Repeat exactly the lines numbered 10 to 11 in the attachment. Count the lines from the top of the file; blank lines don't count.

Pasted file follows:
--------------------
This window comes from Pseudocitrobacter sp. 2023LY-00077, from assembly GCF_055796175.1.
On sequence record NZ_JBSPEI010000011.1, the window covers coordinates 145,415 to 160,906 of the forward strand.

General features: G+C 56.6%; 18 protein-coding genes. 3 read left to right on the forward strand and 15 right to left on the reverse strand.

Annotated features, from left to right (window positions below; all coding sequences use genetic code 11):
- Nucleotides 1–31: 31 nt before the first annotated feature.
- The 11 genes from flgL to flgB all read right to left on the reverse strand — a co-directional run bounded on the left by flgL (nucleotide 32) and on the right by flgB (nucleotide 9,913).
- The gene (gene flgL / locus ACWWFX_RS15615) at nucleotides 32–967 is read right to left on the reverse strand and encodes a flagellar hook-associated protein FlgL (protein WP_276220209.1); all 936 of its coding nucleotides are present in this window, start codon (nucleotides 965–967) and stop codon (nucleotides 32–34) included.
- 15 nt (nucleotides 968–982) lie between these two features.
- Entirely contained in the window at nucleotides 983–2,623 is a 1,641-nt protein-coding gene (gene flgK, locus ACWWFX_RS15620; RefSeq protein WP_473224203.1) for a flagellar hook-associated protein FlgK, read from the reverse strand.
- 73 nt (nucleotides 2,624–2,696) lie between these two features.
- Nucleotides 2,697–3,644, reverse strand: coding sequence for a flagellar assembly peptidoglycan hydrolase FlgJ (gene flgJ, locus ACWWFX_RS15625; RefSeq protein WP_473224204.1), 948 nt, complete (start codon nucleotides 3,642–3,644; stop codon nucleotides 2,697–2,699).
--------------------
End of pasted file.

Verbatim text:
- 73 nt (nucleotides 2,624–2,696) lie between these two features.
- Nucleotides 2,697–3,644, reverse strand: coding sequence for a flagellar assembly peptidoglycan hydrolase FlgJ (gene flgJ, locus ACWWFX_RS15625; RefSeq protein WP_473224204.1), 948 nt, complete (start codon nucleotides 3,642–3,644; stop codon nucleotides 2,697–2,699).